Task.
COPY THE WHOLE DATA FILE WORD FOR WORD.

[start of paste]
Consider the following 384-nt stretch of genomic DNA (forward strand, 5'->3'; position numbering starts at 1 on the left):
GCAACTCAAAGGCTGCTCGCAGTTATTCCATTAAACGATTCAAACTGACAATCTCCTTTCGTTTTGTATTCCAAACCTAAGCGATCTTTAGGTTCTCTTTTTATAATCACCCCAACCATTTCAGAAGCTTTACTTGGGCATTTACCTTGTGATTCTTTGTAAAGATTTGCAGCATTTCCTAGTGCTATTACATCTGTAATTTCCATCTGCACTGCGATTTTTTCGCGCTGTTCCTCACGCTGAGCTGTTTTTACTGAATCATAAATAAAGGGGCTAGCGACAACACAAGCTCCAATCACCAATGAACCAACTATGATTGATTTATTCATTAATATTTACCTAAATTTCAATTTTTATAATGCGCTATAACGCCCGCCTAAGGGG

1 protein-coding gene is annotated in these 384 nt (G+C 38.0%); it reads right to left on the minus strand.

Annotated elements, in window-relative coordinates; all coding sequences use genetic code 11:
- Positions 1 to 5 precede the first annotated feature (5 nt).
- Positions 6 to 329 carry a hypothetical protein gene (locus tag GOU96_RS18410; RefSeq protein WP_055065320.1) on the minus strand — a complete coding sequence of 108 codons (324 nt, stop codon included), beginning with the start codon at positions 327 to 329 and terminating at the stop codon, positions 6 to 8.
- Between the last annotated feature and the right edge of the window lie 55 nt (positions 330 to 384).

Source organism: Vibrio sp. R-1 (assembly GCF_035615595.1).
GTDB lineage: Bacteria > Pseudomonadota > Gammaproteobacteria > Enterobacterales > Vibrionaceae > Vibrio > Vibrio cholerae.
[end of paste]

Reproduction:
Consider the following 384-nt stretch of genomic DNA (forward strand, 5'->3'; position numbering starts at 1 on the left):
GCAACTCAAAGGCTGCTCGCAGTTATTCCATTAAACGATTCAAACTGACAATCTCCTTTCGTTTTGTATTCCAAACCTAAGCGATCTTTAGGTTCTCTTTTTATAATCACCCCAACCATTTCAGAAGCTTTACTTGGGCATTTACCTTGTGATTCTTTGTAAAGATTTGCAGCATTTCCTAGTGCTATTACATCTGTAATTTCCATCTGCACTGCGATTTTTTCGCGCTGTTCCTCACGCTGAGCTGTTTTTACTGAATCATAAATAAAGGGGCTAGCGACAACACAAGCTCCAATCACCAATGAACCAACTATGATTGATTTATTCATTAATATTTACCTAAATTTCAATTTTTATAATGCGCTATAACGCCCGCCTAAGGGG

1 protein-coding gene is annotated in these 384 nt (G+C 38.0%); it reads right to left on the minus strand.

Annotated elements, in window-relative coordinates; all coding sequences use genetic code 11:
- Positions 1 to 5 precede the first annotated feature (5 nt).
- Positions 6 to 329 carry a hypothetical protein gene (locus tag GOU96_RS18410; RefSeq protein WP_055065320.1) on the minus strand — a complete coding sequence of 108 codons (324 nt, stop codon included), beginning with the start codon at positions 327 to 329 and terminating at the stop codon, positions 6 to 8.
- Between the last annotated feature and the right edge of the window lie 55 nt (positions 330 to 384).

Source organism: Vibrio sp. R-1 (assembly GCF_035615595.1).
GTDB lineage: Bacteria > Pseudomonadota > Gammaproteobacteria > Enterobacterales > Vibrionaceae > Vibrio > Vibrio cholerae.